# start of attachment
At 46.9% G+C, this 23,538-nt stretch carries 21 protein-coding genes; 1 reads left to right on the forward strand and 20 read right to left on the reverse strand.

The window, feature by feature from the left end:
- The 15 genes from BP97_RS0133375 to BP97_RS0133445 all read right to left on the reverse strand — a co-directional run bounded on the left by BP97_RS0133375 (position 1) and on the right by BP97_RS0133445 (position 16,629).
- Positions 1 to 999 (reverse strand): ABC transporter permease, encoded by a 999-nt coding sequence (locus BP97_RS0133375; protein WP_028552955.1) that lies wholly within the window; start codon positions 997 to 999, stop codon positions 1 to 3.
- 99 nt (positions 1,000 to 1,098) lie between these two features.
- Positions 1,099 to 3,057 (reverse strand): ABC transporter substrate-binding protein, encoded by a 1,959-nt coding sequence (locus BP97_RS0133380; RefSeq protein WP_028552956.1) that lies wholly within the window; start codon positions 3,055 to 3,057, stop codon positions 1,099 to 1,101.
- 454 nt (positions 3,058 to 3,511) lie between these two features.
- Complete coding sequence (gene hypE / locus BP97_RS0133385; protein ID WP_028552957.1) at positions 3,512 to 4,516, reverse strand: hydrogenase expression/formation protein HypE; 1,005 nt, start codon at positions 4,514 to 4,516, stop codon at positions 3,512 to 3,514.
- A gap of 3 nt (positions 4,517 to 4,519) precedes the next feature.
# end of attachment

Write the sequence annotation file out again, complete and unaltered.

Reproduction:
At 46.9% G+C, this 23,538-nt stretch carries 21 protein-coding genes; 1 reads left to right on the forward strand and 20 read right to left on the reverse strand.

The window, feature by feature from the left end:
- The 15 genes from BP97_RS0133375 to BP97_RS0133445 all read right to left on the reverse strand — a co-directional run bounded on the left by BP97_RS0133375 (position 1) and on the right by BP97_RS0133445 (position 16,629).
- Positions 1 to 999 (reverse strand): ABC transporter permease, encoded by a 999-nt coding sequence (locus BP97_RS0133375; protein WP_028552955.1) that lies wholly within the window; start codon positions 997 to 999, stop codon positions 1 to 3.
- 99 nt (positions 1,000 to 1,098) lie between these two features.
- Positions 1,099 to 3,057 (reverse strand): ABC transporter substrate-binding protein, encoded by a 1,959-nt coding sequence (locus BP97_RS0133380; RefSeq protein WP_028552956.1) that lies wholly within the window; start codon positions 3,055 to 3,057, stop codon positions 1,099 to 1,101.
- 454 nt (positions 3,058 to 3,511) lie between these two features.
- Complete coding sequence (gene hypE / locus BP97_RS0133385; protein ID WP_028552957.1) at positions 3,512 to 4,516, reverse strand: hydrogenase expression/formation protein HypE; 1,005 nt, start codon at positions 4,514 to 4,516, stop codon at positions 3,512 to 3,514.
- A gap of 3 nt (positions 4,517 to 4,519) precedes the next feature.